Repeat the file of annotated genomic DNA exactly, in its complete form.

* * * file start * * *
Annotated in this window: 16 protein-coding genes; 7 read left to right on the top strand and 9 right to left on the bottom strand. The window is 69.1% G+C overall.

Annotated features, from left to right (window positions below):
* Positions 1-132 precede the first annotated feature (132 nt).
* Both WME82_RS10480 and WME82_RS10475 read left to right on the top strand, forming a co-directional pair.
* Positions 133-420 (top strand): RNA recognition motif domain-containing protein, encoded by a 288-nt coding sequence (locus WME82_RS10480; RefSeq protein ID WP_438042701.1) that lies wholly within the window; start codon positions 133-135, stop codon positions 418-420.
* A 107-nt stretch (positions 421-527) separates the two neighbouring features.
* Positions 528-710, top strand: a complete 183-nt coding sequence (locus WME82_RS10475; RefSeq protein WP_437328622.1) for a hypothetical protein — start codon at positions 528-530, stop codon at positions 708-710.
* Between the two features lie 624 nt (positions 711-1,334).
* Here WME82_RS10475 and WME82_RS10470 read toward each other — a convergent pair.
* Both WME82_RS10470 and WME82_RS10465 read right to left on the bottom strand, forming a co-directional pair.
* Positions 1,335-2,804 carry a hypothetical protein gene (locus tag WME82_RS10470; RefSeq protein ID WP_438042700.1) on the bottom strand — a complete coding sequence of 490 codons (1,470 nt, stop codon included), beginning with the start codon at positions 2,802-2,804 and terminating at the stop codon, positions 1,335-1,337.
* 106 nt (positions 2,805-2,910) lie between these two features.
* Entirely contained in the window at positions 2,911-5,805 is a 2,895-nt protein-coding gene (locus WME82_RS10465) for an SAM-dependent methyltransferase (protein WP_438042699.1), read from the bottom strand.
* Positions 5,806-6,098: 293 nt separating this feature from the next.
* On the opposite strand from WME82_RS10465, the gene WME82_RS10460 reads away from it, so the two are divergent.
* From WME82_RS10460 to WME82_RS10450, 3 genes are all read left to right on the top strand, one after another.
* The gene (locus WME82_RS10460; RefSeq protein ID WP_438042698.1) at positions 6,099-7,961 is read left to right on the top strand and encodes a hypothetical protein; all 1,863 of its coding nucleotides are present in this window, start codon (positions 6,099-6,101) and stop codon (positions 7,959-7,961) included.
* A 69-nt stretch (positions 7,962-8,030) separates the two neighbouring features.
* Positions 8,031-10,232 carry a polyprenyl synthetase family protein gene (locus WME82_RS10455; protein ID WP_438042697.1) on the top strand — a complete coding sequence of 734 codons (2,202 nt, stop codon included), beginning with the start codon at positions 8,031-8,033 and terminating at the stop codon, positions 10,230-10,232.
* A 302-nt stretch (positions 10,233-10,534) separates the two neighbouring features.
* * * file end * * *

Annotated in this window: 16 protein-coding genes; 7 read left to right on the top strand and 9 right to left on the bottom strand. The window is 69.1% G+C overall.

Annotated features, from left to right (window positions below):
* Positions 1-132 precede the first annotated feature (132 nt).
* Both WME82_RS10480 and WME82_RS10475 read left to right on the top strand, forming a co-directional pair.
* Positions 133-420 (top strand): RNA recognition motif domain-containing protein, encoded by a 288-nt coding sequence (locus WME82_RS10480; RefSeq protein ID WP_438042701.1) that lies wholly within the window; start codon positions 133-135, stop codon positions 418-420.
* A 107-nt stretch (positions 421-527) separates the two neighbouring features.
* Positions 528-710, top strand: a complete 183-nt coding sequence (locus WME82_RS10475; RefSeq protein WP_437328622.1) for a hypothetical protein — start codon at positions 528-530, stop codon at positions 708-710.
* Between the two features lie 624 nt (positions 711-1,334).
* Here WME82_RS10475 and WME82_RS10470 read toward each other — a convergent pair.
* Both WME82_RS10470 and WME82_RS10465 read right to left on the bottom strand, forming a co-directional pair.
* Positions 1,335-2,804 carry a hypothetical protein gene (locus tag WME82_RS10470; RefSeq protein ID WP_438042700.1) on the bottom strand — a complete coding sequence of 490 codons (1,470 nt, stop codon included), beginning with the start codon at positions 2,802-2,804 and terminating at the stop codon, positions 1,335-1,337.
* 106 nt (positions 2,805-2,910) lie between these two features.
* Entirely contained in the window at positions 2,911-5,805 is a 2,895-nt protein-coding gene (locus WME82_RS10465) for an SAM-dependent methyltransferase (protein WP_438042699.1), read from the bottom strand.
* Positions 5,806-6,098: 293 nt separating this feature from the next.
* On the opposite strand from WME82_RS10465, the gene WME82_RS10460 reads away from it, so the two are divergent.
* From WME82_RS10460 to WME82_RS10450, 3 genes are all read left to right on the top strand, one after another.
* The gene (locus WME82_RS10460; RefSeq protein ID WP_438042698.1) at positions 6,099-7,961 is read left to right on the top strand and encodes a hypothetical protein; all 1,863 of its coding nucleotides are present in this window, start codon (positions 6,099-6,101) and stop codon (positions 7,959-7,961) included.
* A 69-nt stretch (positions 7,962-8,030) separates the two neighbouring features.
* Positions 8,031-10,232 carry a polyprenyl synthetase family protein gene (locus WME82_RS10455; protein ID WP_438042697.1) on the top strand — a complete coding sequence of 734 codons (2,202 nt, stop codon included), beginning with the start codon at positions 8,031-8,033 and terminating at the stop codon, positions 10,230-10,232.
* A 302-nt stretch (positions 10,233-10,534) separates the two neighbouring features.